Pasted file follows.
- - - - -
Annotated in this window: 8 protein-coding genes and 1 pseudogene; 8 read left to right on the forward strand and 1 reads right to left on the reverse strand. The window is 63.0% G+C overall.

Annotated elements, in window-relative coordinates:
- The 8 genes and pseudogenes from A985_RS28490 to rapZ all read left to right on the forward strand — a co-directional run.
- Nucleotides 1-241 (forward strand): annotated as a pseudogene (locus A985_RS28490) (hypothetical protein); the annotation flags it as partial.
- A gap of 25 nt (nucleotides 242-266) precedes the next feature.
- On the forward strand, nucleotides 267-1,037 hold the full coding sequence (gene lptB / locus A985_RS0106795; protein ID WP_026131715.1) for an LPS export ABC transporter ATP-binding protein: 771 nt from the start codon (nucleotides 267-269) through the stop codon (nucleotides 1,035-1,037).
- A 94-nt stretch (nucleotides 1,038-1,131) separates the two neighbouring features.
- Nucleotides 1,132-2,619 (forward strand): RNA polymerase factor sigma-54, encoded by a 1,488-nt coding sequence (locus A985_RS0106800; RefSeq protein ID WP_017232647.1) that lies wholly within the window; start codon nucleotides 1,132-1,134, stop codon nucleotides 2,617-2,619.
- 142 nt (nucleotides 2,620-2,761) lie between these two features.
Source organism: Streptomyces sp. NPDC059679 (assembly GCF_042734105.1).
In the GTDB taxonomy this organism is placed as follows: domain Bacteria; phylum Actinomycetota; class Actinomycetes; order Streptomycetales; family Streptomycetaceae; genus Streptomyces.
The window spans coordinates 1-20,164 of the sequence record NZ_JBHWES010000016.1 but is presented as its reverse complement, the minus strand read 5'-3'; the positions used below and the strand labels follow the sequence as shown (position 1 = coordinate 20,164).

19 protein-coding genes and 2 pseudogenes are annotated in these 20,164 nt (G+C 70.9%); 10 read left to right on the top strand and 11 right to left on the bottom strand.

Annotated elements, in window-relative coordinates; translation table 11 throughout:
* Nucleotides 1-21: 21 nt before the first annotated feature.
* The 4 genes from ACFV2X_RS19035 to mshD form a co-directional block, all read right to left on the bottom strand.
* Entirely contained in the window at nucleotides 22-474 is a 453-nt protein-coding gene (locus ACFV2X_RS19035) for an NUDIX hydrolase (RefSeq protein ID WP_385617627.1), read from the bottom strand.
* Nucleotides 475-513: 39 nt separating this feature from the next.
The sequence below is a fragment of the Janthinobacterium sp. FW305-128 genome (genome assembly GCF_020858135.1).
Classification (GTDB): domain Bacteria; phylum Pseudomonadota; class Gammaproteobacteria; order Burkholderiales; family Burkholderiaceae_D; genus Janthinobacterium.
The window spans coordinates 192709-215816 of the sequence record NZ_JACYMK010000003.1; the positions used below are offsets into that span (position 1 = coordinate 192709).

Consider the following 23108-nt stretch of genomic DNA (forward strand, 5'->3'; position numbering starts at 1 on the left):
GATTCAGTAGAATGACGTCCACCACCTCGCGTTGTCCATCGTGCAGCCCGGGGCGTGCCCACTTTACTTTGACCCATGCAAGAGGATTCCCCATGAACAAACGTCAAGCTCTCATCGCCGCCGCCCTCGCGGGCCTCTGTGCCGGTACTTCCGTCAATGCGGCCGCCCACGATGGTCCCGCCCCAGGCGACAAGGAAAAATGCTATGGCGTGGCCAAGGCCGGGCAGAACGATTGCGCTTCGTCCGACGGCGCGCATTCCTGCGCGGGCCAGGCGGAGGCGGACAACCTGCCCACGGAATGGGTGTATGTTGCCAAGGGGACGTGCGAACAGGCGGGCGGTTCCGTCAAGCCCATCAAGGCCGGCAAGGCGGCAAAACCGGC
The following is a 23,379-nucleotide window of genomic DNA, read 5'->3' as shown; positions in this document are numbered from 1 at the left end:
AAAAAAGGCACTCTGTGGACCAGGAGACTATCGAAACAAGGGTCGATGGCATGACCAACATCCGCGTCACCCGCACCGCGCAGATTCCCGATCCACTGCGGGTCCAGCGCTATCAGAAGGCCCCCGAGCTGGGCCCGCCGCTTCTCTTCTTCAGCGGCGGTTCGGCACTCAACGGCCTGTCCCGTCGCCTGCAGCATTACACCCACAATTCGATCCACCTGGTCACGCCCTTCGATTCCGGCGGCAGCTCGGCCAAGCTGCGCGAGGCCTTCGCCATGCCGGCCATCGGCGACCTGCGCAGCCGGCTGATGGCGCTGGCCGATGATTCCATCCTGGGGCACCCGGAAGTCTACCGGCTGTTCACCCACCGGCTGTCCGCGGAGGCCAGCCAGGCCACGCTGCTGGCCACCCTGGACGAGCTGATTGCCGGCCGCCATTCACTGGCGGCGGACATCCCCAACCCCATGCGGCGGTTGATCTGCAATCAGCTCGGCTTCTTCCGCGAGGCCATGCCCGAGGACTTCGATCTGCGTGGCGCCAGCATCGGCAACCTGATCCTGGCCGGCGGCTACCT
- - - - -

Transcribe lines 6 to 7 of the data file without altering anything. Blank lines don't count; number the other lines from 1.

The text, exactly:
- On the forward strand, nucleotides 267-1,037 hold the full coding sequence (gene lptB / locus A985_RS0106795; protein ID WP_026131715.1) for an LPS export ABC transporter ATP-binding protein: 771 nt from the start codon (nucleotides 267-269) through the stop codon (nucleotides 1,035-1,037).
- A 94-nt stretch (nucleotides 1,038-1,131) separates the two neighbouring features.